Georgetown's American Lady: Susan Mary Alsop
At 2710 Dumbarton Avenue, “a plain yellow concrete cube, barely hidden by a curtain of ivy and clematis, a blemish on Georgetown’s streets,” Susan Mary and her political columnist husband, Joseph Alsop entertained in the 1960s during “Georgetown’s glory years.”
(If you live in Georgetown, you’re wondering ‘Where’s Dumbarton Avenue?’ Over the last couple of hundred years, the street/avenue has changed its name several times).
During Susan Mary Alsop’s 86 years of cross-continental marriages and love affairs, Georgetown was the base from which this descendant of one of America’s first families reigned as the grand dame of Washington society.
American Lady: The Life of Susan Mary Alsop is written by Caroline de Margerie, daughter of Susan Mary’s childhood friend. Aided by hundreds of personal letters and diaries, she shares her insights into the passions of a remarkable 20th century American aristocrat.
Bold-faced names weave through every chapter, including Franklin Delano Roosevelt, Winston Churchill, Greta Garbo, Noel Coward, Edith Wharton, Brooke Astor, Ho Chi Minh, the Duke and Duchess of Windsor, and President and Mrs. John F. Kennedy.
The great-great-great-granddaughter of John Jay, signer of the Treaty of Paris in 1783 and first chief justice of the United States, Susan Mary Jay Patten Alsop was born in Rome to diplomat parents. Her childhood was spent in South America, Europe, Washington, New York, and Maine, where her family kept a summer house.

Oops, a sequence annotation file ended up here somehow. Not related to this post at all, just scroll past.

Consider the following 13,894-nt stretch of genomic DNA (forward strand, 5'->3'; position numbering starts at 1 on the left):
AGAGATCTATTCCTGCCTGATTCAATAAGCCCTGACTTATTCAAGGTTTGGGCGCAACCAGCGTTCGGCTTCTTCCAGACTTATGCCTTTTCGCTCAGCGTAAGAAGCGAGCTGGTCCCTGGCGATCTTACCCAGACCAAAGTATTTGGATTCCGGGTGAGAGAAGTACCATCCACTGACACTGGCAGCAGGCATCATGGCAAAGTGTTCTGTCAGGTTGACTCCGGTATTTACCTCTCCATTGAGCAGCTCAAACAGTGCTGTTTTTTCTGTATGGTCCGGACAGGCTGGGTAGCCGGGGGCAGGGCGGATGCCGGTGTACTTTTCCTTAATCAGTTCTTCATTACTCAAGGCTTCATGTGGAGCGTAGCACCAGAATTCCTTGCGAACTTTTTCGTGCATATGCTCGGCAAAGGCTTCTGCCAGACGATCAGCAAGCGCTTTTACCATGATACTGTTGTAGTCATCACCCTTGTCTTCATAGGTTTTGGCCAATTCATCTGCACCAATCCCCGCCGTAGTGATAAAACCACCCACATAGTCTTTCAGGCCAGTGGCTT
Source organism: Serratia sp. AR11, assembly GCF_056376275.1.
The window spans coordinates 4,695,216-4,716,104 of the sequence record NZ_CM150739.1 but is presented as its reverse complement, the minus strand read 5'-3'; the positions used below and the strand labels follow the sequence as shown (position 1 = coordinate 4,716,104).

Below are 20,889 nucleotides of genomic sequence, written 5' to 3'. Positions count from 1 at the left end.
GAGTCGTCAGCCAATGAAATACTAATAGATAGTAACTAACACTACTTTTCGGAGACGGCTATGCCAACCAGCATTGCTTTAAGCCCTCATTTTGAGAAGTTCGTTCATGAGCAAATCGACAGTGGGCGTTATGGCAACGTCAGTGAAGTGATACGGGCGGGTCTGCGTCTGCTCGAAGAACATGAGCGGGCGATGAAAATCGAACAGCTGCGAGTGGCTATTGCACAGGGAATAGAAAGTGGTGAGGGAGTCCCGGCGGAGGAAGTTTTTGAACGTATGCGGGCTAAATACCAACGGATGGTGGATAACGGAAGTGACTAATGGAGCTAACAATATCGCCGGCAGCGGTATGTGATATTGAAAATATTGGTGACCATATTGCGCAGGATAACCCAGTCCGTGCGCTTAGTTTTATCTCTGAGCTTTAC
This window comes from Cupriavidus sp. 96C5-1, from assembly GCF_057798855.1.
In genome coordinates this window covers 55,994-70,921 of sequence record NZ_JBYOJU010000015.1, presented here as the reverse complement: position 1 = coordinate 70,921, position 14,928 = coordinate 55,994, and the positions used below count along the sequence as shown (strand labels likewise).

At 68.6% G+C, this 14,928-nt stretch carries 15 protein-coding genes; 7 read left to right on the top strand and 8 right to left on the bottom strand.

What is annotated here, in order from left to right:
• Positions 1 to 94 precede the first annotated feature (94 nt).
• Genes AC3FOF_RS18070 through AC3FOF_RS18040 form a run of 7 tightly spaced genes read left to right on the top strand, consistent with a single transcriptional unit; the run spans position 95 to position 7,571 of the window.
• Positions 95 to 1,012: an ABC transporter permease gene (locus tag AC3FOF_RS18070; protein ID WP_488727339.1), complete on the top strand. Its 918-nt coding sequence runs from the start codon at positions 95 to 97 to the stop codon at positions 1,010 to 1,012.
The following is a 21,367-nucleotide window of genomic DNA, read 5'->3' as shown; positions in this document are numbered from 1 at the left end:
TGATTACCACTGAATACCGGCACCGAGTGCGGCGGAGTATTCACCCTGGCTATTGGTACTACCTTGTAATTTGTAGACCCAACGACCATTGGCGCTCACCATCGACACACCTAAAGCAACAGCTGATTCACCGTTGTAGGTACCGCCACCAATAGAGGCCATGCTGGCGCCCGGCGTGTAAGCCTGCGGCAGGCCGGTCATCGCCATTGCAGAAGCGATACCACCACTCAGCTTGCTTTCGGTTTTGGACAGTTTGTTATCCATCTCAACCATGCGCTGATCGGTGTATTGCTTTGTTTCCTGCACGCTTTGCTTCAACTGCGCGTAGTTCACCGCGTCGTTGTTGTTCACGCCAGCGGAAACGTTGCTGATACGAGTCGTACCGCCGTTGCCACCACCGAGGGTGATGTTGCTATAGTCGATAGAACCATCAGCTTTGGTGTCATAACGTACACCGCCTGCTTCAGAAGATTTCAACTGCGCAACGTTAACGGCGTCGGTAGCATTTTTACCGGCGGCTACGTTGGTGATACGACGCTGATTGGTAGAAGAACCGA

At 21 Susan Mary married Bill Patten, a Harvard graduate with asthma. This meant no military service and so Susan Mary’s mother got him a State Department job that landed the couple in Paris from 1945 until 1960, when Bill died.
During her years in the City of Light she met the love of her life, Duff Cooper, British ambassador to France. Cooper was the father of her son (she also has a daughter), but she kept it secret from him until he was 47.
Shortly after his death, Joseph Alsop, her husband’s Harvard roommate, proposed (by letter) to Susan Mary. While their union wasn’t perfect (he was gay and she still mourned Cooper) the timing was. Alsop needed a hostess and a built-in family and she needed security and a platform for social engagement. The Alsops’ was the only private home that President Kennedy visited on inauguration night, "stopping in for a bowl of terrapin soup" (the only thing in the kitchen at the time).
The power couple remained lifelong friends after an amicable divorce and Susan Mary continued to use her husband’s name to help launch her literary career.
At 56, she wrote her first book, To Marietta from Paris: 1945-1960, letters to her best friend, Marietta Peabody Fitzgerald Tree (Caroline de Margerie’s mother). She went on to publish three more books, and was a contributing editor to Architectural Digest.
She died in the Georgetown home at 1611 29th Street which she had inherited from her mother.
If Susan Mary were born 50 years later perhaps she may not have relied on men to propel her into a life of influence through entertaining and liaisons. (The lamb went cold at the Alsops the evening President Kennedy was in the garden, preoccupied with the emerging Cuban Missile Crisis). And she may have used her maiden name and started writing professionally decades earlier.
Christian Dior would send her free gowns and Lyndon Johnson "pinched her behind and exclaimed, Why does such a thin girl wear a garter belt?" Anorexic rather than fashionably thin may be what she’d be called today.
Her serial affairs with married men, not discussed or openly acknowledged may have labeled her a home wrecker rather than debutante-turned-mistress. Ironically no homes wrecked, no marriages ended.
Perhaps what’s most remarkable is that a woman so carefully bred to follow the rules, lived her life exactly as she pleased.